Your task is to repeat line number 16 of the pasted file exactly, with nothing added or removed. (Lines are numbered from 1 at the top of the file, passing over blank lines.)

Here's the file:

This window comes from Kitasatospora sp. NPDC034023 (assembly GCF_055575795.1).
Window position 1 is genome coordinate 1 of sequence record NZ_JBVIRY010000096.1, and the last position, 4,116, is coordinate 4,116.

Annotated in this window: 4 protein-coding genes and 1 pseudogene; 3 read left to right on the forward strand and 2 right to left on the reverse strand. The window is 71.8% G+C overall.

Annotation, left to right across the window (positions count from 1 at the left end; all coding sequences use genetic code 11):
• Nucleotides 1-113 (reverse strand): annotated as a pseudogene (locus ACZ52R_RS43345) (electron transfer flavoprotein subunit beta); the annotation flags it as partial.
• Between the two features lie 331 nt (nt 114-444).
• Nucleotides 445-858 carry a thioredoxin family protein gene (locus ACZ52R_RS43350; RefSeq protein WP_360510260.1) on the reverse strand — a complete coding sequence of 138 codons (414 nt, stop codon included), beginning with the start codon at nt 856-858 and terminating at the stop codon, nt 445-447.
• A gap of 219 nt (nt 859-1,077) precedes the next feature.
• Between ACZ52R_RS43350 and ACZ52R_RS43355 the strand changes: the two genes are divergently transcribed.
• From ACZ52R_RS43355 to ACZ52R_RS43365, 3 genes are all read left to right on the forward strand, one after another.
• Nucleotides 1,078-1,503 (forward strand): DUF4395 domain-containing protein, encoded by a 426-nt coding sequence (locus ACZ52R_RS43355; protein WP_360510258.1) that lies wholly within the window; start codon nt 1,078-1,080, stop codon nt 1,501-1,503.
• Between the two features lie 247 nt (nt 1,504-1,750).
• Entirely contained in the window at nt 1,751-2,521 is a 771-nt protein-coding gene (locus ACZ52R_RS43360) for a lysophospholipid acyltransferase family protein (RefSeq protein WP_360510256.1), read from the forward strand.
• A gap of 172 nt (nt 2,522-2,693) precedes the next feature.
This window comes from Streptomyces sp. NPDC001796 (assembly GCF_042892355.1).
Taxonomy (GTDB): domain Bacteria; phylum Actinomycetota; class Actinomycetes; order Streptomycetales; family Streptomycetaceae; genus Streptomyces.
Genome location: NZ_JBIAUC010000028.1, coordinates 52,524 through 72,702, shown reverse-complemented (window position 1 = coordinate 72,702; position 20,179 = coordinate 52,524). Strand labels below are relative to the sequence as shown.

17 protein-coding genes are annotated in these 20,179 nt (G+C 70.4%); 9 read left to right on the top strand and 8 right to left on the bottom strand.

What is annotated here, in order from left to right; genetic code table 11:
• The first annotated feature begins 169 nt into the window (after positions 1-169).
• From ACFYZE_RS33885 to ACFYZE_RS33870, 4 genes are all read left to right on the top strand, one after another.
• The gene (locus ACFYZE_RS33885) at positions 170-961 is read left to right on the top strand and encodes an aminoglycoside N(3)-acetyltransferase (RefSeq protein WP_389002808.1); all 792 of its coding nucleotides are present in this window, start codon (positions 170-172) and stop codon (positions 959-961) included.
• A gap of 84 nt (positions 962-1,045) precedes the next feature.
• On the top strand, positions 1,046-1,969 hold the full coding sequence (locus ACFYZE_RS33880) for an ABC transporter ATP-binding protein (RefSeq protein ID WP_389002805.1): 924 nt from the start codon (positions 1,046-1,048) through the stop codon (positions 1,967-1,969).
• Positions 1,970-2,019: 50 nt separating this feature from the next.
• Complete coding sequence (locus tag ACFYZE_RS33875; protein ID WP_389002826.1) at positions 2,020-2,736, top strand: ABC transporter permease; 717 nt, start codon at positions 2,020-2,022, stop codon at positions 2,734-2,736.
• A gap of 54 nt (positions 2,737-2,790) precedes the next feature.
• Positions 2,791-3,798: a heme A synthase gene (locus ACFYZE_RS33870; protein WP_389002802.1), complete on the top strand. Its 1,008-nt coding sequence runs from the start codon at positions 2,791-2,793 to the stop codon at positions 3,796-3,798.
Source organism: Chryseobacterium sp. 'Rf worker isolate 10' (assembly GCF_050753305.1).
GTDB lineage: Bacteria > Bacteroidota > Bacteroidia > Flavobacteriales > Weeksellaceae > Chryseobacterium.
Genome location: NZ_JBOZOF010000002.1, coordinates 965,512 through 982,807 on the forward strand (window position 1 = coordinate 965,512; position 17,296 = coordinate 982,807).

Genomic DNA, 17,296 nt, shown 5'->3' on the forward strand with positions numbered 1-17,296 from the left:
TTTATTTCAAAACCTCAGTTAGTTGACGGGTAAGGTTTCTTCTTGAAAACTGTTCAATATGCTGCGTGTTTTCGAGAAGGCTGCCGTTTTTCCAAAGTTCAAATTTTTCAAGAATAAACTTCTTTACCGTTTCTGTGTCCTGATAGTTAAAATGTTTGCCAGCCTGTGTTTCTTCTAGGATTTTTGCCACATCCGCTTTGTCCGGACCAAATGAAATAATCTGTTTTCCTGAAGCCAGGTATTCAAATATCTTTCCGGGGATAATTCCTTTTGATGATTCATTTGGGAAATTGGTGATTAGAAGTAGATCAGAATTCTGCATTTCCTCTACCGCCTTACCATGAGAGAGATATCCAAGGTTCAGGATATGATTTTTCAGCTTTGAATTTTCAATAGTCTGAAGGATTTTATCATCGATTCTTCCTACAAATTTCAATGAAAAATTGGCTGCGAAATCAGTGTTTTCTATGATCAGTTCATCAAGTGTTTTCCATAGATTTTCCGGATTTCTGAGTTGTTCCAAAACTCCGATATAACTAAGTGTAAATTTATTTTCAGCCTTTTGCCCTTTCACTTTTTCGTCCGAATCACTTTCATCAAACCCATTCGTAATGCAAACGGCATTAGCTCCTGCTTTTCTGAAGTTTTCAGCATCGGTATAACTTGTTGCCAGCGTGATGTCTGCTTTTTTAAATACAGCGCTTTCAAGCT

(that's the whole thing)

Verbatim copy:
Taxonomy (GTDB): domain Bacteria; phylum Actinomycetota; class Actinomycetes; order Streptomycetales; family Streptomycetaceae; genus Streptomyces.